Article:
Shoulder/upper arm pain from ISR/pronation


Hi, after reading a lot in this forum, I started incorporating ESR/ISR into my serve and forehand. I'm probably 3.0. In the forehand it's ok, but my timing is really off and I just need to practice more and also really leading with the elbow (i.e. ESR) causes my racquet face to open up sometimes so I really gotta work on that.

However, on the serve, again also timing problems, but almost every serve, I get pain in my shoulder and upper arm. I'm wondering if this is just normal getting used to pain since my arm never moved much in these ways before. But I'm also concerned my technique maybe at fault? The biggest issue could be how much my elbow is raised compared to the line of my shoulders, i.e. perhaps on some serves I'm risking shoulder impingement. On the other hand if I don't consciously focus on trying to raise the elbow, then I'm always in danger of dropping my elbow and relying most on shoulder power which obviously inefficient.

So is this kind of pain normal at the start?
Absolutely not. Stop whatever you're doing and find a coach to teach you to serve properly. Your shoulder will thank you.


Hall of Fame
When I was trying to learn to serve, I had shoulder issues, was risking shoulder impingement. I took it easy for a couple weeks and felt better, and my serve improved because I learned from sources and footage that I had a bad angle on my shoulder.

You'd best take a break and re-evaluate before doin any permanent damage or you might end up with a worse serve.


Hall of Fame
You should not feel pain. STOP.

Once your shoulder feels normal again, you need someone to show you how to serve, using the proper grips (not SW or E) and motion.

Be careful with the fh too. Trying to hit a modern fh with poor technique can mess up your shoulder too.


Hall of Fame
I'm not sure what you're doing on the FH. "Leading with the elbow" seems awkward. How much ISR is used is dependent upon the degree of elbow bend and grip. With a Sw grip and more or less straight arm, there is not much ISR.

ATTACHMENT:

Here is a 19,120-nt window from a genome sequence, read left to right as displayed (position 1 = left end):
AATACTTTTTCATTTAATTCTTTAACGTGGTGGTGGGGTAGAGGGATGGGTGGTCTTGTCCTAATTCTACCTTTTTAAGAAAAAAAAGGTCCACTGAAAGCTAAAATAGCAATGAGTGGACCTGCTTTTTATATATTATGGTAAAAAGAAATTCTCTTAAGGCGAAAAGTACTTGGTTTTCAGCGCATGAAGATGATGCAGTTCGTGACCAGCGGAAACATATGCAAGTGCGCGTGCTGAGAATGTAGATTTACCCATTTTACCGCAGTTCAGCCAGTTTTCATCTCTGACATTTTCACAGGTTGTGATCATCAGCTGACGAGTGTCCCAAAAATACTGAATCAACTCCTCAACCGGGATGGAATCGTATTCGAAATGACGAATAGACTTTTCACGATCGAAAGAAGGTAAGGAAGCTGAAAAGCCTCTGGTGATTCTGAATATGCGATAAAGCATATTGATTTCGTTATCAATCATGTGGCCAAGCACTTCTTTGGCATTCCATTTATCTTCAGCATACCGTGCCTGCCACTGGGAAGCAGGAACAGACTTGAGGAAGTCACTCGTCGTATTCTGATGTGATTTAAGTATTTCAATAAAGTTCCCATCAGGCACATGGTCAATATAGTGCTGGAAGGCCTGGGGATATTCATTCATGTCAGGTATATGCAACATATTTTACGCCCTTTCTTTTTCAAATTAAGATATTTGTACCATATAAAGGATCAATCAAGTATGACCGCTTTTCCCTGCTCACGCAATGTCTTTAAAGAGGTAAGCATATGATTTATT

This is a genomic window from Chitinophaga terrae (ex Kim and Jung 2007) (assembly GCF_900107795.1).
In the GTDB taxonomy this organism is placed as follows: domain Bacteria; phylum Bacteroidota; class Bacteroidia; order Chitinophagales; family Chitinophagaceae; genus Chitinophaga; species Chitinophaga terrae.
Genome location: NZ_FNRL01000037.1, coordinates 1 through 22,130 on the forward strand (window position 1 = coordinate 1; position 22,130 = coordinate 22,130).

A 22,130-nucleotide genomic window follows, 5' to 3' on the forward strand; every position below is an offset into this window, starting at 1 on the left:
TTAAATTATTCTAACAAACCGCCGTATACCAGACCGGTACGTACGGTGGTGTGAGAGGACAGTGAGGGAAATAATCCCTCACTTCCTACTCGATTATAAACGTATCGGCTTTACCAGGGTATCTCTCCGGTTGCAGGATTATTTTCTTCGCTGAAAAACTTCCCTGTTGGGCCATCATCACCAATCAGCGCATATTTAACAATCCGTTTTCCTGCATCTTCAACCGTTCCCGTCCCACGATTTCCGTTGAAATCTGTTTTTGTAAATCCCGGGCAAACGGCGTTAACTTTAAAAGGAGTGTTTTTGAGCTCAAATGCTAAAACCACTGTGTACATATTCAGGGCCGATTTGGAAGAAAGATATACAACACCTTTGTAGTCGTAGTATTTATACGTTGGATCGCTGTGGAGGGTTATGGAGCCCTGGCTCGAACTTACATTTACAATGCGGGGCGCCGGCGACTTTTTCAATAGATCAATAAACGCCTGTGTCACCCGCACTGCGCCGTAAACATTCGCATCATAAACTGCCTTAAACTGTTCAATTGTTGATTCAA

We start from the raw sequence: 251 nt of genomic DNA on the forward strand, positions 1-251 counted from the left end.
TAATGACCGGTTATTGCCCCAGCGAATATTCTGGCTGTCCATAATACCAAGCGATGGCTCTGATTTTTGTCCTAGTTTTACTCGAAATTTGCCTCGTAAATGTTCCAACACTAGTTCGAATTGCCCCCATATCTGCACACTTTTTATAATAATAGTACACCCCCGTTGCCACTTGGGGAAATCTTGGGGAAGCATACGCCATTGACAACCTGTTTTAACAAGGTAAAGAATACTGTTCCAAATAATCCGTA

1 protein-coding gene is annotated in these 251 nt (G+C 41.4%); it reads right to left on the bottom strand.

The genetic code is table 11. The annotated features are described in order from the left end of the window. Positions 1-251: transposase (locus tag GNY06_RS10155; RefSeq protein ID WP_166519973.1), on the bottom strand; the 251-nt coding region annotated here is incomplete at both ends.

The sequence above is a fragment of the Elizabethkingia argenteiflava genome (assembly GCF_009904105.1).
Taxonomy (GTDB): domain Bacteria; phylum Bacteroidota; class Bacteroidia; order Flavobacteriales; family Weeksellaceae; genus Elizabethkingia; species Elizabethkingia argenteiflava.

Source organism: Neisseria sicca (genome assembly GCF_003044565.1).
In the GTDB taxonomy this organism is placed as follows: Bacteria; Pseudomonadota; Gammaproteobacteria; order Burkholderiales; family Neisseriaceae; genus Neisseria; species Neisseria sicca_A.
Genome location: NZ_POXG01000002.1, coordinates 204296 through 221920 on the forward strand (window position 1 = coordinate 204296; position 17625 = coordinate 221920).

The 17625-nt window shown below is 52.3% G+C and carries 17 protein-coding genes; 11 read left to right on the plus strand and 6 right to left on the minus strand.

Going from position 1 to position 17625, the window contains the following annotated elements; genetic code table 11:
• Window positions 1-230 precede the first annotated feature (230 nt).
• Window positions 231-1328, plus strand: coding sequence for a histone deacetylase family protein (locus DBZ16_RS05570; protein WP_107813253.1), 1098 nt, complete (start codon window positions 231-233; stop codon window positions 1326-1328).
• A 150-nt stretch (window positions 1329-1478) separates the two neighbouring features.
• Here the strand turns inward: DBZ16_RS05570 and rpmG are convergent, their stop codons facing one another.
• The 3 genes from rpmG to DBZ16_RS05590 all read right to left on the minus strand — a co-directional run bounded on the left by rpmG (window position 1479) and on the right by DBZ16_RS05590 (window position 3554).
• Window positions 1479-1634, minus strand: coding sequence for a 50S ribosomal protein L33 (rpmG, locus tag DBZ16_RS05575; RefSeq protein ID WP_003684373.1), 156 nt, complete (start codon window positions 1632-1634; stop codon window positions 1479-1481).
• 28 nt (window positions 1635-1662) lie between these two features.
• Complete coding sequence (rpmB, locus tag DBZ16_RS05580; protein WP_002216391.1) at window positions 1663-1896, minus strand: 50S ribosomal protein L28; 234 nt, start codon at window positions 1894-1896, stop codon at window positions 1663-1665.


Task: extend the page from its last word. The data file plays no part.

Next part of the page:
On the serve, I agree with the others. You are likley doing something desperately wrong if you are feeling pain.

I would say start from the service line, shorten up your grip so that you're holding the very top of the grip and hit balls gently to get the feel of the movement. Take an abbreviated swing and practice getting your shoulders tilted, the racquet in full drop, then swinging up at the ball.

On your full swing, the idea is for your arm and wrist to feel very loose. You don't want to fell like you're muscling the ball.

Chas Tennis

Any pain, stop playing and experimenting with your strokes.

Here is the Ellenbecker video that discusses some shoulder issues.

I believe that serving with ISR is never forced and could cause injury if practiced incorrectly. Here are some known issues. With forceful and rapid ISR the small external shoulder rotator cuff muscles have to be conditioned to keep the ball of the humerus in place and to stop the arm rotation in the follow through. See recommended shoulder conditioning exercises. Easy, light exercises.

There are also the important safety issues related to technique such as the shoulder high orientation for the serve to minimize impingement risk. Just one very bad motion can cause injury.

1) Jim McLennan short video on the rotator cuff, impingement and serving

2) Todd Ellenbecker video on shoulder anatomy, impingement, and serving. At about minute 8 he describes the same issue as McLennan but in more detail.

If you are concerned because you are having pain, how can you determine that the technique that you use is OK? You have to study and know the proper technique and verify that you are doing it with high speed video or find a well qualified instructor. Keep in mind that the more rapid motions during the serve cannot be seen by eye or even 60 fps video so an instructor who uses HSV is a plus.


Hall of Fame
Stop playing and let your shoulder rest. This is the danger of the self taught route (learning bad form and causing injury). This is also why im very wary of internet coaching esp. on the serve. Even though advice may be technically correct, it may not be appropriate for beginners for obvious reasons to you now.


Hall of Fame
It's also really hard to describe a complex motion. Demonstrating it live is much easier and clearer.